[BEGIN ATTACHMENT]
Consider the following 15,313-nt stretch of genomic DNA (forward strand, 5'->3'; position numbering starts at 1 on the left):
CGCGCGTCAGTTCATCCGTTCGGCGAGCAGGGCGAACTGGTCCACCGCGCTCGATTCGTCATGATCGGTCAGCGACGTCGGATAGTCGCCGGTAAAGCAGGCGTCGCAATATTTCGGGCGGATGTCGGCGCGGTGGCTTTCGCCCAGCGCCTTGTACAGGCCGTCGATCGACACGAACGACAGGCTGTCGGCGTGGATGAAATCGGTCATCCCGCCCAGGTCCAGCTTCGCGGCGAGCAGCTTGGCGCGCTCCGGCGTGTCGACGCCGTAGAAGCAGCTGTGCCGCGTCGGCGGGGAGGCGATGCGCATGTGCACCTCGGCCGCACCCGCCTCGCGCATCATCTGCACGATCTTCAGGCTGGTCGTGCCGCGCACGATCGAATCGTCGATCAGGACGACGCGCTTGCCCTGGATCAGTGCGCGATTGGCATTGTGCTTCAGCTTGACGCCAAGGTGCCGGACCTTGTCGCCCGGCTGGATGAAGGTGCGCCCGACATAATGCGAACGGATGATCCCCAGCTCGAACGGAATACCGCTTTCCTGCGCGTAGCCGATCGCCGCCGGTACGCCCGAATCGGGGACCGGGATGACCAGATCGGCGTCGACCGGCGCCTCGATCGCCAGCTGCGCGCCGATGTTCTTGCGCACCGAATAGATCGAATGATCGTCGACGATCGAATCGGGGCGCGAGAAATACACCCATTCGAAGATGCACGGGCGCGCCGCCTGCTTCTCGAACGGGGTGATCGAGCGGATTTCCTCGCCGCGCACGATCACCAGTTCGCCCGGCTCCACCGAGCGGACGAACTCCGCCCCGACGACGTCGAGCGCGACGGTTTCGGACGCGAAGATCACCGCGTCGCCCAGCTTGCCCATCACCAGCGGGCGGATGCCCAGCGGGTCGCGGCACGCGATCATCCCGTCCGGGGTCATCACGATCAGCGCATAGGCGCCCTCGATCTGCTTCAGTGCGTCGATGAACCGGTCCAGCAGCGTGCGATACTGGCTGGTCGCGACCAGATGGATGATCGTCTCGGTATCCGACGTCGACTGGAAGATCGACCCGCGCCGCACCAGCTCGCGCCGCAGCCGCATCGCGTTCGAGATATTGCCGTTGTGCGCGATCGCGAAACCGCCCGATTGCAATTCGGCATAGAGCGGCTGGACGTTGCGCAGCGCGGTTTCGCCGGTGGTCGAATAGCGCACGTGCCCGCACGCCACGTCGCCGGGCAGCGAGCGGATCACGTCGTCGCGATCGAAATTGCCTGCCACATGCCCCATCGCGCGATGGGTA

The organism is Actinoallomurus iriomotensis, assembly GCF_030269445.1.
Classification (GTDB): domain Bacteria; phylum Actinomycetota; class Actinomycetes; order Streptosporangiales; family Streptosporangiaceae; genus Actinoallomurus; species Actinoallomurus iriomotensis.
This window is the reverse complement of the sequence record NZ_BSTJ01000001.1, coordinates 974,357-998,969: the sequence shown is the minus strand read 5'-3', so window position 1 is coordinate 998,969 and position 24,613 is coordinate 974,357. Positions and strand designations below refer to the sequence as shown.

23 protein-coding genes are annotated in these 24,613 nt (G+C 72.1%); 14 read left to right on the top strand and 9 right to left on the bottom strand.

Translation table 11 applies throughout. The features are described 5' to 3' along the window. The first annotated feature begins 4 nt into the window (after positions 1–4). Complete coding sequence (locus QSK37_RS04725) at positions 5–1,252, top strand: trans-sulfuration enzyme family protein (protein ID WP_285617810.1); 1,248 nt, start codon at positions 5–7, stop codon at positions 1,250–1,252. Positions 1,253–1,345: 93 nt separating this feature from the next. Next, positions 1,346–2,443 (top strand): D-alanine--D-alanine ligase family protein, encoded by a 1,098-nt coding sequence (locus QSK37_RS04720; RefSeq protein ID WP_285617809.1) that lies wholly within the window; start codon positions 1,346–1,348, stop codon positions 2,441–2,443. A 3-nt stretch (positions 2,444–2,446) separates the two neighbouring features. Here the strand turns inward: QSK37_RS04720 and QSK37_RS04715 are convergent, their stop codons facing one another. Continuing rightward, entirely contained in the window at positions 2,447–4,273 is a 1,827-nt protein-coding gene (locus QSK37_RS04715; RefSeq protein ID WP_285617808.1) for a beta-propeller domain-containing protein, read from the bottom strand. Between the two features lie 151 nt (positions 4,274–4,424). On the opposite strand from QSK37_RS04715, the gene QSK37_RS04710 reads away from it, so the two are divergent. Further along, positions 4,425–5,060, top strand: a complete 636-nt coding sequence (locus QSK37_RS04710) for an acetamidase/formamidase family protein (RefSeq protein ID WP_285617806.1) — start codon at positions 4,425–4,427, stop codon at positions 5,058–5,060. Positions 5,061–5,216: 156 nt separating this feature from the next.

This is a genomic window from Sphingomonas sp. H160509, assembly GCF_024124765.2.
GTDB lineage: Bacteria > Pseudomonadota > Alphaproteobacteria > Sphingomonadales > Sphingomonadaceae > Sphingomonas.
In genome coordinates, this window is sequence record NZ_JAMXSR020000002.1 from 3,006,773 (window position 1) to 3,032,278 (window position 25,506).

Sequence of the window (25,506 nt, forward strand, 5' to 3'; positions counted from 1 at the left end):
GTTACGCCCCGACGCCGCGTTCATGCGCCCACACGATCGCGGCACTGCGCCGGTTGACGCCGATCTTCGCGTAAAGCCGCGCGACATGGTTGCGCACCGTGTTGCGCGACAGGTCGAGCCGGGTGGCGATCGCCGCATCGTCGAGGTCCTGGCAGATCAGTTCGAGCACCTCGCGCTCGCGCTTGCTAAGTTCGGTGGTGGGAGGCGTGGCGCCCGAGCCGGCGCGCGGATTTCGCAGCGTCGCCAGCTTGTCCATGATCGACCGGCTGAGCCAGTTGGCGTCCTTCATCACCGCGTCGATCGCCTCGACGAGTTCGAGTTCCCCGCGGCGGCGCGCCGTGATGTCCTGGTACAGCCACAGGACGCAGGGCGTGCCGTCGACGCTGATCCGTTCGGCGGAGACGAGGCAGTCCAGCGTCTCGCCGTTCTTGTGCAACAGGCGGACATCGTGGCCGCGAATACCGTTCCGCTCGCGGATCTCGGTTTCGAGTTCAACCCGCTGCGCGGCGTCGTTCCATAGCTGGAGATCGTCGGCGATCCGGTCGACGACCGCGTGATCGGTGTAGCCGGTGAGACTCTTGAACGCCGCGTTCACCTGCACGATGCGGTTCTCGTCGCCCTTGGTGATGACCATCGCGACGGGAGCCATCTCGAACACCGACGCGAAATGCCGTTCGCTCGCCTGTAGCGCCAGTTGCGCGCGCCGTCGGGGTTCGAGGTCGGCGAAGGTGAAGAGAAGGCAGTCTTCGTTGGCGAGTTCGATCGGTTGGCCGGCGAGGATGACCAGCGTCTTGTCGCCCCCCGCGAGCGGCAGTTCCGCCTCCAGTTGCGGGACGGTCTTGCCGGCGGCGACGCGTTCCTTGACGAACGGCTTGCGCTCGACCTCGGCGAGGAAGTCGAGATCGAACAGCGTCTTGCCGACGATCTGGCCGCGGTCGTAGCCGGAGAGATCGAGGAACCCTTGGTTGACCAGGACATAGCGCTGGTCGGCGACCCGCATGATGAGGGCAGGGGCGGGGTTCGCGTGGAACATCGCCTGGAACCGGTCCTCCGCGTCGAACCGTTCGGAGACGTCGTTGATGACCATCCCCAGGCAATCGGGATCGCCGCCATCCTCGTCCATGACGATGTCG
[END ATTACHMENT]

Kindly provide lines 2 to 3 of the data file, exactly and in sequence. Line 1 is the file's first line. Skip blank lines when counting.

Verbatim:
CGCGCGTCAGTTCATCCGTTCGGCGAGCAGGGCGAACTGGTCCACCGCGCTCGATTCGTCATGATCGGTCAGCGACGTCGGATAGTCGCCGGTAAAGCAGGCGTCGCAATATTTCGGGCGGATGTCGGCGCGGTGGCTTTCGCCCAGCGCCTTGTACAGGCCGTCGATCGACACGAACGACAGGCTGTCGGCGTGGATGAAATCGGTCATCCCGCCCAGGTCCAGCTTCGCGGCGAGCAGCTTGGCGCGCTCCGGCGTGTCGACGCCGTAGAAGCAGCTGTGCCGCGTCGGCGGGGAGGCGATGCGCATGTGCACCTCGGCCGCACCCGCCTCGCGCATCATCTGCACGATCTTCAGGCTGGTCGTGCCGCGCACGATCGAATCGTCGATCAGGACGACGCGCTTGCCCTGGATCAGTGCGCGATTGGCATTGTGCTTCAGCTTGACGCCAAGGTGCCGGACCTTGTCGCCCGGCTGGATGAAGGTGCGCCCGACATAATGCGAACGGATGATCCCCAGCTCGAACGGAATACCGCTTTCCTGCGCGTAGCCGATCGCCGCCGGTACGCCCGAATCGGGGACCGGGATGACCAGATCGGCGTCGACCGGCGCCTCGATCGCCAGCTGCGCGCCGATGTTCTTGCGCACCGAATAGATCGAATGATCGTCGACGATCGAATCGGGGCGCGAGAAATACACCCATTCGAAGATGCACGGGCGCGCCGCCTGCTTCTCGAACGGGGTGATCGAGCGGATTTCCTCGCCGCGCACGATCACCAGTTCGCCCGGCTCCACCGAGCGGACGAACTCCGCCCCGACGACGTCGAGCGCGACGGTTTCGGACGCGAAGATCACCGCGTCGCCCAGCTTGCCCATCACCAGCGGGCGGATGCCCAGCGGGTCGCGGCACGCGATCATCCCGTCCGGGGTCATCACGATCAGCGCATAGGCGCCCTCGATCTGCTTCAGTGCGTCGATGAACCGGTCCAGCAGCGTGCGATACTGGCTGGTCGCGACCAGATGGATGATCGTCTCGGTATCCGACGTCGACTGGAAGATCGACCCGCGCCGCACCAGCTCGCGCCGCAGCCGCATCGCGTTCGAGATATTGCCGTTGTGCGCGATCGCGAAACCGCCCGATTGCAATTCGGCATAGAGCGGCTGGACGTTGCGCAGCGCGGTTTCGCCGGTGGTCGAATAGCGCACGTGCCCGCACGCCACGTCGCCGGGCAGCGAGCGGATCACGTCGTCGCGATCGAAATTGCCTGCCACATGCCCCATCGCGCGATGGGTA

The organism is Actinoallomurus iriomotensis, assembly GCF_030269445.1.